‘The fakes hadn’t turned potential Gucci customers away from the brand. The opposite was true.’
—Renée Richardson Gosline, MIT Sloan School of Management

Professor Renée Richardson Gosline of MIT Sloan School of Management, in her contribution to Forbes, suggests that “The fake products were a gateway.”5 Firsthand experience with the knockoffs somehow increased consumers’ attachment to the real brands. After the initial excitement of buying a “luxury handbag” for a pittance, users gradually began to develop dissatisfaction with the item’s quality (such as poor stitching). After a while, customers would consider purchasing the authentic luxury handbag, then finally buy “the real thing.” Far from endorsing counterfeiting, Gosline offered a glimpse into the intricate dynamics of consumer behavior: an evolution from a buyer of faux items to a loyal customer of the authentic brand.

So, what does that explain about Aldo’s line? Well, most likely, the screenwriters wanted to surprise the viewer with (a) how ubiquitous the knockoffs had become, and (b) how attractive the faux luxury items may appear: “As far as fakes go, they’re pretty good. I mean, I’d buy them,” says Maurizio in the movie.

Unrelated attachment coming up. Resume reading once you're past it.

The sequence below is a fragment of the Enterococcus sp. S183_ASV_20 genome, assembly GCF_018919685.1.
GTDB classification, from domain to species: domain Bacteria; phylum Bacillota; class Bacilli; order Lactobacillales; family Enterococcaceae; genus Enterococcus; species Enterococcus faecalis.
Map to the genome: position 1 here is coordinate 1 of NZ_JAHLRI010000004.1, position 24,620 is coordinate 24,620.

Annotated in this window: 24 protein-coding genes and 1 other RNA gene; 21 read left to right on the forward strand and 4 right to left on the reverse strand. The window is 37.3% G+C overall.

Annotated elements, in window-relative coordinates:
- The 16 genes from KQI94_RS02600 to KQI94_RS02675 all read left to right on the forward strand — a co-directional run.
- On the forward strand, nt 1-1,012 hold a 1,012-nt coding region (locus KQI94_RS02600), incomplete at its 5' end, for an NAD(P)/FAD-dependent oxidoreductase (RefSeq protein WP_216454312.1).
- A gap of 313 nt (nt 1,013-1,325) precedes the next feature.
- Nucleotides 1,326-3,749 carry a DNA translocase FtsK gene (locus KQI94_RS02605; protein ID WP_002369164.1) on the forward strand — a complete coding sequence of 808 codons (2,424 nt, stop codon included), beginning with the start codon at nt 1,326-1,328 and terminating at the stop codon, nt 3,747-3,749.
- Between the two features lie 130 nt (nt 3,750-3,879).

However, Aldo Gucci never approved of cheap fakes. We must acknowledge this fact before the phrase about the “housewife’s illusion” becomes another example of the Mandela Effect.

1. Solin, Andrey, and Curry, Adrienne. “Perceived quality: in search of a definition.” The TQM Journal. Apr. 29, 2022.
2. Thomas, Dana. Deluxe: How Luxury Lost Its Luster. Penguin, 2008.
3. Borrelli-Persson, Laird. “Everything You Need to Know About the House of Gucci Before Watching House of Gucci.” Vogue. Nov. 24, 2021.
4. Forden, Sara Gay. The House of Gucci: A Sensational Story of Murder, Madness, Glamour, and Greed. HarperCollins, 2021.
5. Gosline, Renée Richardson. “Counterfeit Labels: Good For Luxury Brands?Forbes. Feb. 12, 2010.


About The Author

Andrey Solin’s picture

Andrey Solin

Andrey Solin is a management systems consultant and educator who is obsessive-compulsive about the clarity of language and terminology that quality professionals use for their concepts and ideas. He holds a master’s degree in TQM and business excellence from the University of Stirling, Scotland, is a recipient of the British Chevening Scholarship for postgraduate study in the United Kingdom (2003-2004), and is a Six Sigma Green Belt. Based in Saint Petersburg, Russia, Andrey shares his house with two rescue dogs and three cats. You can reach him via LinkedIn.